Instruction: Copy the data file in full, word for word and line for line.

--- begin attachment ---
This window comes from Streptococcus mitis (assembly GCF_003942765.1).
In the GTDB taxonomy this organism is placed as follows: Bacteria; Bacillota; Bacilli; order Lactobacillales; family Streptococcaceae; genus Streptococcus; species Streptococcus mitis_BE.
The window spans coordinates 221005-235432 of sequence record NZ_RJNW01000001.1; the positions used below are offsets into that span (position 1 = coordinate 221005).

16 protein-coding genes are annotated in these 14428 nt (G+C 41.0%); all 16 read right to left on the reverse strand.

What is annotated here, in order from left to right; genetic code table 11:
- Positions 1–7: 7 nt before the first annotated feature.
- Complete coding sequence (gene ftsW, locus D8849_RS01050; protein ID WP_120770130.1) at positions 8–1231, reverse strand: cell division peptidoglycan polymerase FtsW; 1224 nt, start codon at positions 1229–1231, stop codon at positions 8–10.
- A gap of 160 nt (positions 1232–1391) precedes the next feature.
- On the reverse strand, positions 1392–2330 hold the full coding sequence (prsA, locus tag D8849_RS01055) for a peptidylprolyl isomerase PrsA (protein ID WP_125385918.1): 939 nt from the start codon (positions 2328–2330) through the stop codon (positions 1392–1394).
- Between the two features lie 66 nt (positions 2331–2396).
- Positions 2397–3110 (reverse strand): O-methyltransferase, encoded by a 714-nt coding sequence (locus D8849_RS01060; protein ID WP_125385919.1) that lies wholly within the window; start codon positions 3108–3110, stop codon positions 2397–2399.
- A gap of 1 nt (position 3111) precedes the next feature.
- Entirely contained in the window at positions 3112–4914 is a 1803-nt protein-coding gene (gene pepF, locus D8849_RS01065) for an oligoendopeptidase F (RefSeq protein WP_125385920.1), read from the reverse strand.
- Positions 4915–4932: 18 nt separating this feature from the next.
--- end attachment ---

This window comes from Streptococcus mitis (assembly GCF_003942765.1).
In the GTDB taxonomy this organism is placed as follows: Bacteria; Bacillota; Bacilli; order Lactobacillales; family Streptococcaceae; genus Streptococcus; species Streptococcus mitis_BE.
The window spans coordinates 221005-235432 of sequence record NZ_RJNW01000001.1; the positions used below are offsets into that span (position 1 = coordinate 221005).

16 protein-coding genes are annotated in these 14428 nt (G+C 41.0%); all 16 read right to left on the reverse strand.

What is annotated here, in order from left to right; genetic code table 11:
- Positions 1–7: 7 nt before the first annotated feature.
- Complete coding sequence (gene ftsW, locus D8849_RS01050; protein ID WP_120770130.1) at positions 8–1231, reverse strand: cell division peptidoglycan polymerase FtsW; 1224 nt, start codon at positions 1229–1231, stop codon at positions 8–10.
- A gap of 160 nt (positions 1232–1391) precedes the next feature.
- On the reverse strand, positions 1392–2330 hold the full coding sequence (prsA, locus tag D8849_RS01055) for a peptidylprolyl isomerase PrsA (protein ID WP_125385918.1): 939 nt from the start codon (positions 2328–2330) through the stop codon (positions 1392–1394).
- Between the two features lie 66 nt (positions 2331–2396).
- Positions 2397–3110 (reverse strand): O-methyltransferase, encoded by a 714-nt coding sequence (locus D8849_RS01060; protein ID WP_125385919.1) that lies wholly within the window; start codon positions 3108–3110, stop codon positions 2397–2399.
- A gap of 1 nt (position 3111) precedes the next feature.
- Entirely contained in the window at positions 3112–4914 is a 1803-nt protein-coding gene (gene pepF, locus D8849_RS01065) for an oligoendopeptidase F (RefSeq protein WP_125385920.1), read from the reverse strand.
- Positions 4915–4932: 18 nt separating this feature from the next.